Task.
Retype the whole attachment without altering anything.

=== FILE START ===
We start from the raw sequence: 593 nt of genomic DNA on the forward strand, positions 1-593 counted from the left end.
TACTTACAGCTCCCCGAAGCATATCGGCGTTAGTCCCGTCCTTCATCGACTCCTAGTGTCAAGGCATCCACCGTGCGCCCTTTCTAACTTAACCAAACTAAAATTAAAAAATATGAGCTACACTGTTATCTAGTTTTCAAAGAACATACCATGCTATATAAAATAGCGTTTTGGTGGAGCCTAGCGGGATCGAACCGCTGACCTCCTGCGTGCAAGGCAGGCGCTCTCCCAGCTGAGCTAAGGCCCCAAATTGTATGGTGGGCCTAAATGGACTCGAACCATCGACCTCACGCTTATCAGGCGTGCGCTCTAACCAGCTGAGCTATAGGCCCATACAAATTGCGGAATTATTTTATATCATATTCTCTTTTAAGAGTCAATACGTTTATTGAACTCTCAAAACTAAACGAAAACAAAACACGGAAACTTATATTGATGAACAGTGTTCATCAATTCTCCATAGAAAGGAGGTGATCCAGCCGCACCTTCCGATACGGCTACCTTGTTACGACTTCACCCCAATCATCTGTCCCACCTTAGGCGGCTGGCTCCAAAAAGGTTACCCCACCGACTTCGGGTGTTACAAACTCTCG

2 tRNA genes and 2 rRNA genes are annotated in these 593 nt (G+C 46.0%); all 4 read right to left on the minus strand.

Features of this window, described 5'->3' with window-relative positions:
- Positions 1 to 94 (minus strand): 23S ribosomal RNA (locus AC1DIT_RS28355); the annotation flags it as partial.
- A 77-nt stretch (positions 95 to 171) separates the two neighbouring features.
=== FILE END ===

We start from the raw sequence: 593 nt of genomic DNA on the forward strand, positions 1-593 counted from the left end.
TACTTACAGCTCCCCGAAGCATATCGGCGTTAGTCCCGTCCTTCATCGACTCCTAGTGTCAAGGCATCCACCGTGCGCCCTTTCTAACTTAACCAAACTAAAATTAAAAAATATGAGCTACACTGTTATCTAGTTTTCAAAGAACATACCATGCTATATAAAATAGCGTTTTGGTGGAGCCTAGCGGGATCGAACCGCTGACCTCCTGCGTGCAAGGCAGGCGCTCTCCCAGCTGAGCTAAGGCCCCAAATTGTATGGTGGGCCTAAATGGACTCGAACCATCGACCTCACGCTTATCAGGCGTGCGCTCTAACCAGCTGAGCTATAGGCCCATACAAATTGCGGAATTATTTTATATCATATTCTCTTTTAAGAGTCAATACGTTTATTGAACTCTCAAAACTAAACGAAAACAAAACACGGAAACTTATATTGATGAACAGTGTTCATCAATTCTCCATAGAAAGGAGGTGATCCAGCCGCACCTTCCGATACGGCTACCTTGTTACGACTTCACCCCAATCATCTGTCCCACCTTAGGCGGCTGGCTCCAAAAAGGTTACCCCACCGACTTCGGGTGTTACAAACTCTCG

2 tRNA genes and 2 rRNA genes are annotated in these 593 nt (G+C 46.0%); all 4 read right to left on the minus strand.

Features of this window, described 5'->3' with window-relative positions:
- Positions 1 to 94 (minus strand): 23S ribosomal RNA (locus AC1DIT_RS28355); the annotation flags it as partial.
- A 77-nt stretch (positions 95 to 171) separates the two neighbouring features.